Best among equals

As Andrew Symonds roams around the covers like a Bengal tiger on the look out for a meal, there is no one to touch him in the modern game and few in any era, writes Ted Corbett.

February 5: Andrew Symonds tears a muscle in his upper arm off its fixing to the bone, needs an operation and six weeks to recover. I am not sure if all the great fielders I see in a long life are better than the giant with frizzy hair, lip protector applied like war paint and a prowl at cover point that makes many batsmen think of staying in their crease even when there are two runs on offer. Catching and concentrating, hitting the stumps from any distance, picking the ball up one-handed on the run; Roy, as the Aussies call him, is the superior of all those admirable fielders like Jonty Rhodes, Chris Lewis, Roger Harper and Clive Lloyd who have the natural gift and work hard to make that skill perfect. I suspect it is because he loves fielding and that, encouraged by his pals and his coaches, he sees it as the most important part of his day's work. There are few more talented hitters, but his medium pace bowling is a bit more than ordinary and he will never be the new Jim Laker; but as he roams around the covers like a Bengal tiger on the look out for a meal, there is no one to touch him in the modern game and few in any era.

February 6: Show me a story that starts with a taxi driver quote and I will show you a lie but, believe me, these next few tales are all true. I am driven from Brisbane airport to my hotel by a tiny man whose knowledge about cricket — even thought he is more interested in the AFL game — is first class. He is from Vietnam but he lives in Oz for the last 20 years. During this trip by taxis I also meet the giant Kiwi I recall last week, a burly guy who coaches AFL sides and wants me to tell Duncan Fletcher, the England coach, that he will get better performances out of Steve Harmison if "he gives him a smack before the team runs out because that is how I get the big guys fired up." He may have a point. Twenty four hours after first writing this paragraph I step into a cab driven by a young Korean boy who drives a taxi five days a week, studies engineering at university and is learning Japanese privately. His English is immaculate, his knowledge of the back roads of Brisbane astonishing and, most amazing of all, he can discuss Michael Vaughan and Andrew Flintoff with as much intelligence as any English cricket fan.

February 7: Love it or hate it — and I concede I will sooner read a bad book — the Mexican Wave begins as an expression of joy, progresses until it is an expression of boredom and is now becoming illegal. Cricket Australia says that the Wave is all right but that hooligans throwing noxious substances or hard objects or even plastic cups into the air make it a dangerous pastime. I suspect that in their snobbish, upper class way they are glad to find a reason to ban it since, like the monotonous chanting of the Barmy Army, it is too low class for their taste. At its best it does no harm and at its worst it simply needs supervising. Me, I am for revolution. Why not award a prize for the best Mexican Wave of the summer. One of the conditions for success must be that no animals or human beings are hurt during the Wave and if a sponsor can be persuaded to put up a couple of quid for the winners so much the better. If there is a prize it is certain the Aussies will join the fun and we may get some handsome examples of this underdeveloped art.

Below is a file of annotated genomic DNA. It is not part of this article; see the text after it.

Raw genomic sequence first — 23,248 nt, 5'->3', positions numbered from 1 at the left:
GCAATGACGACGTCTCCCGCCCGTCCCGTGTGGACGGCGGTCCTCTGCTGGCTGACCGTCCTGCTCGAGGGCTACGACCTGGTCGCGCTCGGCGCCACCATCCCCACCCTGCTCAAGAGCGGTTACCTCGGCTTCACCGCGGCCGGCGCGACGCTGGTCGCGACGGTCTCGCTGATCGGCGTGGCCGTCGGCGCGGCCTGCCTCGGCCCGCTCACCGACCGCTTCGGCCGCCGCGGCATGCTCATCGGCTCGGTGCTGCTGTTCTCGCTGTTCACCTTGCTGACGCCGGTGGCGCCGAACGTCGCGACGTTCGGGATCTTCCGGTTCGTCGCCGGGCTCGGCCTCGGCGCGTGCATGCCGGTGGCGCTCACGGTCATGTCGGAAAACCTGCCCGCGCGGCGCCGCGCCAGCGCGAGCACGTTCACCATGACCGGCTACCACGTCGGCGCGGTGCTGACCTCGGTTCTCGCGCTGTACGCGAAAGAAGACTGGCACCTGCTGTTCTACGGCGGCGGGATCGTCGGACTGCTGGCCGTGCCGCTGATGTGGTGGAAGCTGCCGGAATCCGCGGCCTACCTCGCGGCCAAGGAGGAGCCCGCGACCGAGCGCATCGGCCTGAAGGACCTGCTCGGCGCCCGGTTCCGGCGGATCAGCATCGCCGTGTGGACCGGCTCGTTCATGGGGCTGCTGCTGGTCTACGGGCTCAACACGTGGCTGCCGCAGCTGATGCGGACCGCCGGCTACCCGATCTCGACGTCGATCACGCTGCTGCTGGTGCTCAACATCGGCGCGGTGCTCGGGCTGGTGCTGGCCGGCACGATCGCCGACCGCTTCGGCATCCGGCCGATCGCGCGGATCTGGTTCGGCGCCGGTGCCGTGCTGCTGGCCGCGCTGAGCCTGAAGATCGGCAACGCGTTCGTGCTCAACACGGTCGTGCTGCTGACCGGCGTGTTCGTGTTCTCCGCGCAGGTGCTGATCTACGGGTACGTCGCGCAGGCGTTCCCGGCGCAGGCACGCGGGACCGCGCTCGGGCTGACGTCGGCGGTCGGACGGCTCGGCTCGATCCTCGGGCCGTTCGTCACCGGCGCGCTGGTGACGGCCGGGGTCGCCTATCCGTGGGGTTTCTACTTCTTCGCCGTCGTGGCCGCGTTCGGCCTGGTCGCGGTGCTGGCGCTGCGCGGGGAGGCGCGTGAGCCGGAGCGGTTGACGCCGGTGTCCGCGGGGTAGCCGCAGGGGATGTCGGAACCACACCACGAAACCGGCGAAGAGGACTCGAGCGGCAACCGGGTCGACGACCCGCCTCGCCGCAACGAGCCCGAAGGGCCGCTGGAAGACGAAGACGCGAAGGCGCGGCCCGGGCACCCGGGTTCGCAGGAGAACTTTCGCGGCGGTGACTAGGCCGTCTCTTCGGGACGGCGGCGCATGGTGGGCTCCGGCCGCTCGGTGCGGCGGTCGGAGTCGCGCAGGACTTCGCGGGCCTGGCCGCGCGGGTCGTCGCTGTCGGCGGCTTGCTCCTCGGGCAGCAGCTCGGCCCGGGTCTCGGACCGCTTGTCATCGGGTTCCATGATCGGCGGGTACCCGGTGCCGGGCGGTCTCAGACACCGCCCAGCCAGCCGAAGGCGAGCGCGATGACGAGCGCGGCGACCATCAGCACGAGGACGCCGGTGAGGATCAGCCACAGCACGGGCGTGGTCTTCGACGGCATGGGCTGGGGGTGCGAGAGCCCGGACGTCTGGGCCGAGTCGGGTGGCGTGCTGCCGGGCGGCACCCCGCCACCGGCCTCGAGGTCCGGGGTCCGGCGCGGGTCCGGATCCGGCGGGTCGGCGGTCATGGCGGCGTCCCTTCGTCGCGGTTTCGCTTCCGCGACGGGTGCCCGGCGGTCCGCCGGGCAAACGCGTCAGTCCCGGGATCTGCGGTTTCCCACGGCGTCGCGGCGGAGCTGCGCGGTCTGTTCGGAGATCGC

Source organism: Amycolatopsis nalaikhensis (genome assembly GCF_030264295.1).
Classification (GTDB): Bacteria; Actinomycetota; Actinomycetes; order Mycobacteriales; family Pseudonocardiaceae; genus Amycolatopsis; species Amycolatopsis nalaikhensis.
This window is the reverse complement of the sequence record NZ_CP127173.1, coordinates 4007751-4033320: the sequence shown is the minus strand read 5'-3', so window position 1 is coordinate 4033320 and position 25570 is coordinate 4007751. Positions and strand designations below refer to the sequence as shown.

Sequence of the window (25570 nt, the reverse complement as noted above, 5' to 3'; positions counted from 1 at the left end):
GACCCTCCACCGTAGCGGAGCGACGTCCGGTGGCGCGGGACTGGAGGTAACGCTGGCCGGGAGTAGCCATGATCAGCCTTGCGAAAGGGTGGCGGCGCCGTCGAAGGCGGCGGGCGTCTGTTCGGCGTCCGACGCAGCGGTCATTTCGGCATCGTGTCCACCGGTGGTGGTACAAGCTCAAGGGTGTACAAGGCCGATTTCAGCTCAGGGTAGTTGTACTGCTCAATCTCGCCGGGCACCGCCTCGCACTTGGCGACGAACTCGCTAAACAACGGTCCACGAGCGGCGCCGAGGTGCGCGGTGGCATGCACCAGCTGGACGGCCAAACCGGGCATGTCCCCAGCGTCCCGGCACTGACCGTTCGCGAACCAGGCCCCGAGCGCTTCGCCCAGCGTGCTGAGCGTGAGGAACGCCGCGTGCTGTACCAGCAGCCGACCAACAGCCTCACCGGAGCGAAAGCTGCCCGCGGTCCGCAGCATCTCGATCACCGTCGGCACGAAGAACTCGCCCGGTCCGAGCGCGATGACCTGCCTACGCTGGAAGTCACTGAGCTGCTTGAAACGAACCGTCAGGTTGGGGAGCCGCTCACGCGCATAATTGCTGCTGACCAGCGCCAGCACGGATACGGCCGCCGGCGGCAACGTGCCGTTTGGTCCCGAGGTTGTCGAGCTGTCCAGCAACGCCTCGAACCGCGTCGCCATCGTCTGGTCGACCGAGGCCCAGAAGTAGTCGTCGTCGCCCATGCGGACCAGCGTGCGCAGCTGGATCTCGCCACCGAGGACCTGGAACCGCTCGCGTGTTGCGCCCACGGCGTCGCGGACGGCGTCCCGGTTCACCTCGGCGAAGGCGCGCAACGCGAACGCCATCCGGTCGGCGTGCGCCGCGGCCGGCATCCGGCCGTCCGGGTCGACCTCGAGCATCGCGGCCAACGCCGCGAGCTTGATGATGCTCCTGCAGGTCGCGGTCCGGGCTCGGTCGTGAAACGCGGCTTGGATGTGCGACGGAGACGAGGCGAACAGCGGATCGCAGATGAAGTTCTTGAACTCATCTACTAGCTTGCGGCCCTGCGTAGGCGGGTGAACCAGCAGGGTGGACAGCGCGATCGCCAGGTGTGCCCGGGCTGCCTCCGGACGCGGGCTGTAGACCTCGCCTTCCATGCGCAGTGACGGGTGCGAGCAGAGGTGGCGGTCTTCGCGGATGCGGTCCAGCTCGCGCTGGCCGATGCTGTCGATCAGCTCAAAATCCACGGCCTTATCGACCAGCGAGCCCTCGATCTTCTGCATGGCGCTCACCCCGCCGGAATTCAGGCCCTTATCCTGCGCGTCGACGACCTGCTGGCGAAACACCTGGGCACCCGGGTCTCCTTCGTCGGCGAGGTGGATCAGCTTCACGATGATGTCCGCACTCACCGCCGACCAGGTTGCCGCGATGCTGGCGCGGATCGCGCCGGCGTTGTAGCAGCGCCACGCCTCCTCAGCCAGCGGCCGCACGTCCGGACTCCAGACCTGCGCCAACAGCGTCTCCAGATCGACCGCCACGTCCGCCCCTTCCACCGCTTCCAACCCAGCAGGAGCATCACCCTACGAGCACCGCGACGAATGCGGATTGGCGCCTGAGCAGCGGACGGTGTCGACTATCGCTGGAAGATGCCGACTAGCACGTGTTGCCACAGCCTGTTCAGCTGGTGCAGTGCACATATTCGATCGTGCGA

February 8: Of all the industrious public relations people I know, Gayle Alleyne takes the big cookie. She sends out endless stories about the World Cup, unfailingly answers queries and never seems to flag. I am not sure if she is responsible for the World Cup motto but I love it. "Come for the World Cup, stay for the party!" Sounds like my sort of tournament; why am I going to be sitting in England, with freezing weather and a can of beer to keep me cheerful? Because hotels are so expensive, because travel will be so difficult, because, to be frank, holding the World Cup in the Caribbean may have been a step too far even with Gayle calling the shots.

February 9: More stick for the securitymen at the 'Gabba, a nature reserve for the really unpleasant men and women in uniform. "They are more interested in stopping an obviously pregnant lady getting to her seat the easy way than helping my crippled father make his way to his seat," is the gist of one text from a friend. Give me a policeman any day, although I still find it hard to see armed cops when they are on crowd control duty at a sports event.

February 10: I accidentally hit the wrong button on the television set and up comes a quiz show. The quizmaster asks: "For $1,000, name a product you are most likely to buy at a cricket match." Lady contestant: "Beer!" Quizmaster: "Correct. Give that lady $1,000!" Is there anything else you want to know about Australia, the land of the young and the free?

February 11: The old diary and I are on our way home to watch the World Cup on our new television set — because anything is cheaper than a trip to the Caribbean in the next few weeks — to await the outcome of Darrell Hair's attempt to sue ICC and the Pakistan Board and whether Marlon Samuels can come out of his scrape with the police with his career intact. Just a warning; well, three warnings actually. Player fixing is still around, do not bet on the outcome of matches in a dead rubber and treat everything you hear from the mouths of cricket's growing army of public relations men with extreme caution. Ours is a lovely old game, some of my best friends are cricketers but that does not mean they can be trusted with your last pound note.